Last week one of the blog comments came from someone who said that reading my blog is like reading my autobiography in weekly installments. And it’s true. Being able to write the blogs gives my readers a window on my life behind the words. I think a lot of people assume that writers live lives of quiet contemplation far removed from the joys and vicissitudes of everyday life.
During the time I’ve been writing these weekly pieces Bill and I have been living our lives. We lost a son-in-law to cancer. This year Bill and I both lost siblings to flu-related health issues. (Message: Get your flu shots.) We’ve celebrated the birth of our first great grandchild along with graduations, gymnastic tournament wins, and bowling tournament wins—and defeats, too. There have been weddings and divorces. We’ve lost a pet and found her again, thanks to the magic of the Internet. We lost pets who crossed the Rainbow Bridge and my readers have grieved with us.
I’ve also shared some of our ongoing health issues because, at times, there’s just no easy way to grow old gracefully. (My father always claimed that eating honey would do it, but he also told me that coffee would stunt my growth. It turns out neither one of those things is true.)
In April almost three years ago now, Bill and I went to see our personal physician who told us if we didn’t start exercising, we were done for, and that Bill’s next stop would be in a wheel chair. At the time Bill weighed 290 pounds and I weighed 265. His shirt size was 3X and my pant size was 26. Yes, the doctor allowed, we both needed to lose weight, but we were probably too old to make that happen.
We went home and put our shoulders to the wheel. We both started walking, aiming for 10,000 steps a day. In order to keep myself honest, I reported all of this information in my blog. I figured if I fell off the wagon, my readers would provide the necessary kicks in the butt. We also hired a personal trainer.
We changed our way of eating, dropping from three meals a day to two. Breakfast is generally two eggs, a single piece of Dave’s Killer Bread toast with butter and honey (out of deference to my father), along with a glass of milk, and coffee. (By the way, this week my grandson had a health discussion where addictions to drugs, opioids, alcohol, and coffee were all discussed as though they were all on the same plane. (Had I not been too busy drinking my third cup of the coffee of the day, I would have flown to the school on my broom and given that woman a piece of my mind!) Occasionally we splurge on a bowl of Snoqualmie Falls oatmeal, barely cooked so it’s still chewy. Or else we have a hunk of salmon and creamed cheese also with toast and milk. I think the toast and milk give us enough carbs that we don’t feel carb-deprived and we don’t feel hungry, either.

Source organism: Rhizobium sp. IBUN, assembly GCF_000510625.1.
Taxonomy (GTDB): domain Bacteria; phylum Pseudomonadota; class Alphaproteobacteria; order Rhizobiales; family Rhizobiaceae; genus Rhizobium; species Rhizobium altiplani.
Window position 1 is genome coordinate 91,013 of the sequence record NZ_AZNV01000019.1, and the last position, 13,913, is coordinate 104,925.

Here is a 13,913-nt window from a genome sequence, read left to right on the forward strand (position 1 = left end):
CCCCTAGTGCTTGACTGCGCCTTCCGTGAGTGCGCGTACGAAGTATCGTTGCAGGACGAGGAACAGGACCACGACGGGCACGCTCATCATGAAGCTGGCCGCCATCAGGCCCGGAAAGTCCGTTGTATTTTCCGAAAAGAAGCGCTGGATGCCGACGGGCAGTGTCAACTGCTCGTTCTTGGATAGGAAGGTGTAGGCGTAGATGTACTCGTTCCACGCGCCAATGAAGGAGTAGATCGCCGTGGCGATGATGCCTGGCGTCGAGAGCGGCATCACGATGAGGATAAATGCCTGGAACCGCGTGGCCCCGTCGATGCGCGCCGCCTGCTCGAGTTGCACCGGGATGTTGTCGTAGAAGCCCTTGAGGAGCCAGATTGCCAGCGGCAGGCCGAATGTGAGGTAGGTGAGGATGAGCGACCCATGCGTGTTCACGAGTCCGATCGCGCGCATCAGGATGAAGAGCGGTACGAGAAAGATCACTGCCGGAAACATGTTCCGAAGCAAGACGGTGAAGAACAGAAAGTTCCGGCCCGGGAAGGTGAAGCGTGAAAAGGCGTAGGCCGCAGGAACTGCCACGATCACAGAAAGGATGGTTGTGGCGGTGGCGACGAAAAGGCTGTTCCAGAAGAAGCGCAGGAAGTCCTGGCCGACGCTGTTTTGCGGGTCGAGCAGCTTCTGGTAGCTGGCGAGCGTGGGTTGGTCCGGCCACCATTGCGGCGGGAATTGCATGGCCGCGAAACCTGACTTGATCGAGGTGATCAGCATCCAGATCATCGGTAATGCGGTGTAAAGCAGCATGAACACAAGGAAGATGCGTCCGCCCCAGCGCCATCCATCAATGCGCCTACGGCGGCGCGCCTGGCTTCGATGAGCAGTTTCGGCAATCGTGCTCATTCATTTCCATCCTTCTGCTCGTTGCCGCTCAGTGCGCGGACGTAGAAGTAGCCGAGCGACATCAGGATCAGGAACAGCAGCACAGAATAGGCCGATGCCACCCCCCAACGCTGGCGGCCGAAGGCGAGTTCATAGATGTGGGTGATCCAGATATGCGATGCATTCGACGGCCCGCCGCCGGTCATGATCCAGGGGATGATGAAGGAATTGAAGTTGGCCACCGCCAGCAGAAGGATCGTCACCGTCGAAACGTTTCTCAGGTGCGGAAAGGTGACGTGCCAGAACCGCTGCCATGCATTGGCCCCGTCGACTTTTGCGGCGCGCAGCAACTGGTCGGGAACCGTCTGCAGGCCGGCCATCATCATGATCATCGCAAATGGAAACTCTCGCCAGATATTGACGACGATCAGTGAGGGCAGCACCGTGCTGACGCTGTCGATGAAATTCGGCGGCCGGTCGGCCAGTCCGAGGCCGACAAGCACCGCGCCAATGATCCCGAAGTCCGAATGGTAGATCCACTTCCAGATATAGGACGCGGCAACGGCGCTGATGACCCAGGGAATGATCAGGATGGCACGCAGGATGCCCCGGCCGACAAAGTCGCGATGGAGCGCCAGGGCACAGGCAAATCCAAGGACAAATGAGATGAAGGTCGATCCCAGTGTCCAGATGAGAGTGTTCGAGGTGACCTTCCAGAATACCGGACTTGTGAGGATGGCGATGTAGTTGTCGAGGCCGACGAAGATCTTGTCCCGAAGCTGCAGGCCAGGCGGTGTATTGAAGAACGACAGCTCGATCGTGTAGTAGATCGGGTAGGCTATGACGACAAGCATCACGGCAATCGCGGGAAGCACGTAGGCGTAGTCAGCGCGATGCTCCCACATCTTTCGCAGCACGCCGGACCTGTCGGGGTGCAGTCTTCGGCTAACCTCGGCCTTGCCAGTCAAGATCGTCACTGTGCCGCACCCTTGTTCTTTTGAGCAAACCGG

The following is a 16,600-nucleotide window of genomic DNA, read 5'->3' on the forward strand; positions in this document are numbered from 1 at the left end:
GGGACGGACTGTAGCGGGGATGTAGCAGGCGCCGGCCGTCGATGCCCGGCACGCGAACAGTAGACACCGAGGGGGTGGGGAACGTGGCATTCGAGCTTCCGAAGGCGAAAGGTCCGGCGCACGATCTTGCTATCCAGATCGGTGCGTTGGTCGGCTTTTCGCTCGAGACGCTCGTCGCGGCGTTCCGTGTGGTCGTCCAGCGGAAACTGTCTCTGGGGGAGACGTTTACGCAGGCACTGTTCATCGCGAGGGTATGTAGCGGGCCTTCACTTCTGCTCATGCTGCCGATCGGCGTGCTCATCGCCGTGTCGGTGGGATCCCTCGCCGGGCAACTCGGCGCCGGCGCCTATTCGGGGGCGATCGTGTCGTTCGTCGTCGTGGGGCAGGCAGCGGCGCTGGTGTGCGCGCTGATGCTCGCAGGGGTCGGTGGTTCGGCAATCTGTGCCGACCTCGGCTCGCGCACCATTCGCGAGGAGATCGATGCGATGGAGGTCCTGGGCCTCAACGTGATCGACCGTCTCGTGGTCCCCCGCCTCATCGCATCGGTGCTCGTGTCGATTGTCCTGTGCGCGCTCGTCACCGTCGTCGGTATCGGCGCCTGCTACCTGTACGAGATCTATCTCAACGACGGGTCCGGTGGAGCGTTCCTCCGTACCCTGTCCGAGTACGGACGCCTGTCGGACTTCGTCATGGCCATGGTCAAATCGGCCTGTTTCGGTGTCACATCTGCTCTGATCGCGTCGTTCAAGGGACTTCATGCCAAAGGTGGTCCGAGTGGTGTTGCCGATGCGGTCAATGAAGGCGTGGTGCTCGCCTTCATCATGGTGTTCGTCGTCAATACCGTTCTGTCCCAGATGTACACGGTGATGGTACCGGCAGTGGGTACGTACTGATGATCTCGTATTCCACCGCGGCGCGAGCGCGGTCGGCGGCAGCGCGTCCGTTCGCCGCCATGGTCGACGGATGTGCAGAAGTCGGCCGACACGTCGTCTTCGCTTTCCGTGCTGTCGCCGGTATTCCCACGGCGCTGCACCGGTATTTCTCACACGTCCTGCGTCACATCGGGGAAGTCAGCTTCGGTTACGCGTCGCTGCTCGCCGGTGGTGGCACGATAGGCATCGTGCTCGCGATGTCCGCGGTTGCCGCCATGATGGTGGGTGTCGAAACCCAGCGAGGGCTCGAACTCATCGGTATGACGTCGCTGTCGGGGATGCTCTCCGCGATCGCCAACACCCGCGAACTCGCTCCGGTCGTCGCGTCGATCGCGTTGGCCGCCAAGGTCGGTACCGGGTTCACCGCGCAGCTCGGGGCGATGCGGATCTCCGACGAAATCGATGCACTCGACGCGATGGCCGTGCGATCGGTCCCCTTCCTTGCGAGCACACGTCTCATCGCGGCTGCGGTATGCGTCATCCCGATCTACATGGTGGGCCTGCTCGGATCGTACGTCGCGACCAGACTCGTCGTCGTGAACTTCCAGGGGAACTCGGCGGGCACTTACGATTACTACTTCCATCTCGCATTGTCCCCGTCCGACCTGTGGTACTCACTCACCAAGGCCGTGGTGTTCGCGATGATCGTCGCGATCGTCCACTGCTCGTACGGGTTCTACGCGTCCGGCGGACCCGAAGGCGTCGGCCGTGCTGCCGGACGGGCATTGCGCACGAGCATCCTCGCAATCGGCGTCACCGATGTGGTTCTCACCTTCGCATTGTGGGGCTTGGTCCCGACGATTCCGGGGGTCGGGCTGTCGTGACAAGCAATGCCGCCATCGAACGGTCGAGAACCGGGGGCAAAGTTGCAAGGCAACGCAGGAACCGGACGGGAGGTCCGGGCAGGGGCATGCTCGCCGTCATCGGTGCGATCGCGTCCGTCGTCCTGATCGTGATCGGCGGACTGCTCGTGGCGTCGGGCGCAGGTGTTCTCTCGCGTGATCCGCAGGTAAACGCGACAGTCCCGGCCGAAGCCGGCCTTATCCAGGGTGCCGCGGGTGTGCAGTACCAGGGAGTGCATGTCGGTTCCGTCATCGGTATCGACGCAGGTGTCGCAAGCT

Dinner time is now right around five. Eating early is better for us. My consumption of Tums is almost non-existent. (That was an addiction!) And our meals are simple—street tacos; a single steak divided three ways plus a vegetable and/or a salad. I’ve eaten more salads in the past three years than I’ve eaten in my whole life. But it’s paid off. We’ve lost weight and kept it off. At this morning’s weigh-in, Bill was 228 and I was 195. He’s lost 60 pounds and I’ve lost 70. His size 18 shirts now fasten easily around the neck, and I’m wearing size 16 pants. (Sweet sixteens, as I like to think of them.)
But it hasn’t been easy. And you may have noticed that I stopped talking about steps. When my shoulder was messed up for three months late this summer, I mostly stopped walking because the shoulder was so bad that even walking hurt. At the time, Bill’s long history with back pain was getting progressively worse. We kept working out with the trainer as much as possible, but we were both pretty pitiful. When it hurt too much to raise my coffee cup!!! I knew I was in big trouble.